Iranian Girls Face Genital Mutilation Risk

Activist Reveals Cruel Practice While Authorities Stay Mum
Young Iranian girls cover themselves with the traditional Chador, 08 October, in the southern port of Chah Bahar, on the Gulf of Oman. (Getty)

Female Genital Mutilation (FGM) comprises all procedures that involve partial or total removal of the external female genitalia without using anesthesia, performed in a surgery under unsanitary conditions and without the approval of specialized medical authorities. It causes physical, mental and sexual diseases and may lead to death. FGM is recognized internationally as a violation of human rights.

“Unless urgent action is taken, two million more girls will undergo female genital mutilation by 2030,” United Nations Secretary-General Antonio Guterres tweeted. “We have no time to waste. Let’s unite, fund and act to end FGM—a horrible practice and terrible human rights violation,” he added.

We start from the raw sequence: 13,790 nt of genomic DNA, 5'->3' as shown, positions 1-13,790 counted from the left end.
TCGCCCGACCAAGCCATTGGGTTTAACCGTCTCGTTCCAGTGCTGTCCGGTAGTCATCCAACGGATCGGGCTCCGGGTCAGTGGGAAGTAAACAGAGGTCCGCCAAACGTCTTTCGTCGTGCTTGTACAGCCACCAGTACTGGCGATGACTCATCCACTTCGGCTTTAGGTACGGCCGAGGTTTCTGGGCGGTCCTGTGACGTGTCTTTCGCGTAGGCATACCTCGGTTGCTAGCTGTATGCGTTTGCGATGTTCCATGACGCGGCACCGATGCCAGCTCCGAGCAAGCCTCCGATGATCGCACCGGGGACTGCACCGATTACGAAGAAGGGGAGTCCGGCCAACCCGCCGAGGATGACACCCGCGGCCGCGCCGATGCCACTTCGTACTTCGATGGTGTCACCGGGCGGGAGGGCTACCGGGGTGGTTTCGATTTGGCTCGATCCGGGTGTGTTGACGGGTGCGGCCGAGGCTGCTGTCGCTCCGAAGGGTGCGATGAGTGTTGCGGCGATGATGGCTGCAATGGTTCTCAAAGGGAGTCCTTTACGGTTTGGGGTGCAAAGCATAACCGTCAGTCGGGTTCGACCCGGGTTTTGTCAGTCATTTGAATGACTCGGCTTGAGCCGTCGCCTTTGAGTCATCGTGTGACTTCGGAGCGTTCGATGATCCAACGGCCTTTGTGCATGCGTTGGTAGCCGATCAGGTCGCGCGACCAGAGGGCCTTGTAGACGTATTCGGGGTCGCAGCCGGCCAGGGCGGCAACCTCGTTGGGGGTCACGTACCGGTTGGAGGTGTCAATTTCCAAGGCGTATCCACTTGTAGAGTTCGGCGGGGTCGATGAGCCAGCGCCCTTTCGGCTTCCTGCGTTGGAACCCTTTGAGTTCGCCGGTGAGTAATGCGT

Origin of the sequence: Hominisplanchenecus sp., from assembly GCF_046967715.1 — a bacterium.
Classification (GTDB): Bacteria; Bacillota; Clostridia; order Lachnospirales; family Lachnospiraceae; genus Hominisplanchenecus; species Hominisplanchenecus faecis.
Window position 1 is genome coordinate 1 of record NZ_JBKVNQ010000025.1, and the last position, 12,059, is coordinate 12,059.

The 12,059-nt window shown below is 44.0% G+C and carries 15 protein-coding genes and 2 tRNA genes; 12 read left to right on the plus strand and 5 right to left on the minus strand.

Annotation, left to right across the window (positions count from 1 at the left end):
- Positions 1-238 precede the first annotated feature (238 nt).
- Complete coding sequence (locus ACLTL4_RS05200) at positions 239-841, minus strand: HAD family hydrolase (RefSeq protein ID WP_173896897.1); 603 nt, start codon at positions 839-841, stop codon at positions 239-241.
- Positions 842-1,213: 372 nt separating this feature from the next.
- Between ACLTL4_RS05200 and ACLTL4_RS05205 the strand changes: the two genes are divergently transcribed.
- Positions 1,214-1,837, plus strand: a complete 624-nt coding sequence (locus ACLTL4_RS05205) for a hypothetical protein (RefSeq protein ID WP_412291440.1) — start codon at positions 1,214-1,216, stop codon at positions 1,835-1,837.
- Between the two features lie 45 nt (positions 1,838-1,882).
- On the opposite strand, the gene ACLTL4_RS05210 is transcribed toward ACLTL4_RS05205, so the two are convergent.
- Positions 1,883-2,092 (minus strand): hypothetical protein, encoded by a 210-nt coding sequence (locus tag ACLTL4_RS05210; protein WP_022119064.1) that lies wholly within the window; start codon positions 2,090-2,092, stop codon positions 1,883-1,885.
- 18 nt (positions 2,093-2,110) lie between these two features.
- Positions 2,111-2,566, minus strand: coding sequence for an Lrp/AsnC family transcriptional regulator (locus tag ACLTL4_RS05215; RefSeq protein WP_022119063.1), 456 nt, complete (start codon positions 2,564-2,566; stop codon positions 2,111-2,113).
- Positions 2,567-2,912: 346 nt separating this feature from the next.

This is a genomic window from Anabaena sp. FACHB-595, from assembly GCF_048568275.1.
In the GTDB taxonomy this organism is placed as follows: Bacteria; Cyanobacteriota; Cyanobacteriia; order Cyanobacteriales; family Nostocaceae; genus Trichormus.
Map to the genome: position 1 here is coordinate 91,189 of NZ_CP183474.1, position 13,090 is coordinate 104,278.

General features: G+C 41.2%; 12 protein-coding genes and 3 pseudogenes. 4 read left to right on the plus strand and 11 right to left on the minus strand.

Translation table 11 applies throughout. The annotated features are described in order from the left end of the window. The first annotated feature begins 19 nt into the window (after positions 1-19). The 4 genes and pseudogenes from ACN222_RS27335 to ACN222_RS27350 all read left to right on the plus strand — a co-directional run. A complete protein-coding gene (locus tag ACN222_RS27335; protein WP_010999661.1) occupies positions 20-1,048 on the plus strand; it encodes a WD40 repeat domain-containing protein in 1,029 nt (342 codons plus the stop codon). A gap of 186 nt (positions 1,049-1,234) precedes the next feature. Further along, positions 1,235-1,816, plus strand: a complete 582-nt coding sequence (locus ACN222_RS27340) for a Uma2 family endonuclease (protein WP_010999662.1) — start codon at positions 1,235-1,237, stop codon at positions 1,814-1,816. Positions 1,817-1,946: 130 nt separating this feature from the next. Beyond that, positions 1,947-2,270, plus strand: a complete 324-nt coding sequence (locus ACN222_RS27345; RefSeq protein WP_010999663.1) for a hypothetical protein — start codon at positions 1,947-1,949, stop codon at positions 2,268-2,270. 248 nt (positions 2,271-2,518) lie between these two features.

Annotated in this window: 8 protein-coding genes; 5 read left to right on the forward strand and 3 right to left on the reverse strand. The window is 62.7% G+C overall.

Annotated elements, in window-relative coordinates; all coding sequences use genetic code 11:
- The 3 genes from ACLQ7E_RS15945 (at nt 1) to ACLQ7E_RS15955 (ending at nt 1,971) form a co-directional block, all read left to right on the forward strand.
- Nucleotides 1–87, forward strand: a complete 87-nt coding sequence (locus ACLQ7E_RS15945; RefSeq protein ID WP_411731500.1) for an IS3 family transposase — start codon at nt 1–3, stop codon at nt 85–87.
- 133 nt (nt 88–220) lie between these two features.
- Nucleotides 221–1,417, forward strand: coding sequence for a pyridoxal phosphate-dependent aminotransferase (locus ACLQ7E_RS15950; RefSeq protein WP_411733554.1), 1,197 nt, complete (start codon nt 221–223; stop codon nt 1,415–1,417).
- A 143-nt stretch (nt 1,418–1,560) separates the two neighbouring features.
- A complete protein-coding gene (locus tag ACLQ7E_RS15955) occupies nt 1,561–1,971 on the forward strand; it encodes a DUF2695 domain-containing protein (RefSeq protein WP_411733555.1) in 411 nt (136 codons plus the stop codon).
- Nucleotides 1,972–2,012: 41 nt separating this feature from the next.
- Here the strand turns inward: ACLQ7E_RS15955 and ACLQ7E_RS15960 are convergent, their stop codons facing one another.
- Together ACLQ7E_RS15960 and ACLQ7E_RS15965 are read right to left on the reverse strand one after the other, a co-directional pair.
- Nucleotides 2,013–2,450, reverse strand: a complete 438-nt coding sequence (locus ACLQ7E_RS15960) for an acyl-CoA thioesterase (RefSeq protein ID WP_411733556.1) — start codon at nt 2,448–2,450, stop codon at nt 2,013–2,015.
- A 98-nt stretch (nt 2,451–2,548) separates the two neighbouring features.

According to the UN’s estimations, at least 200 million girls and women alive today have undergone some form of FGM.  Girls 14 and younger represent 44 million of those who have been cut, it added, noting that the practice is ubiquitous in countries like Somalia, Sudan, Guinea, Djibouti, Egypt and others.

This custom is mainly carried out in Africa and the Middle East region, according to international statistics. However, Egypt and Sudan have recently ratified a law criminalizing the act and considering it a crime against women.

Women’s rights activists saw this step as a turning point to attain women’s rights in Africa.

Egypt’s cabinet had approved a law imposing a five to seven year prison sentence on those who perform the FGM surgery. But the death of a young girl, Nada, while undergoing the surgery has again shed light on the phenomenon.

Nearly 92 percent of Egyptian women and girls aged 15 to 49 have undergone FGM, according to reports published in 2014.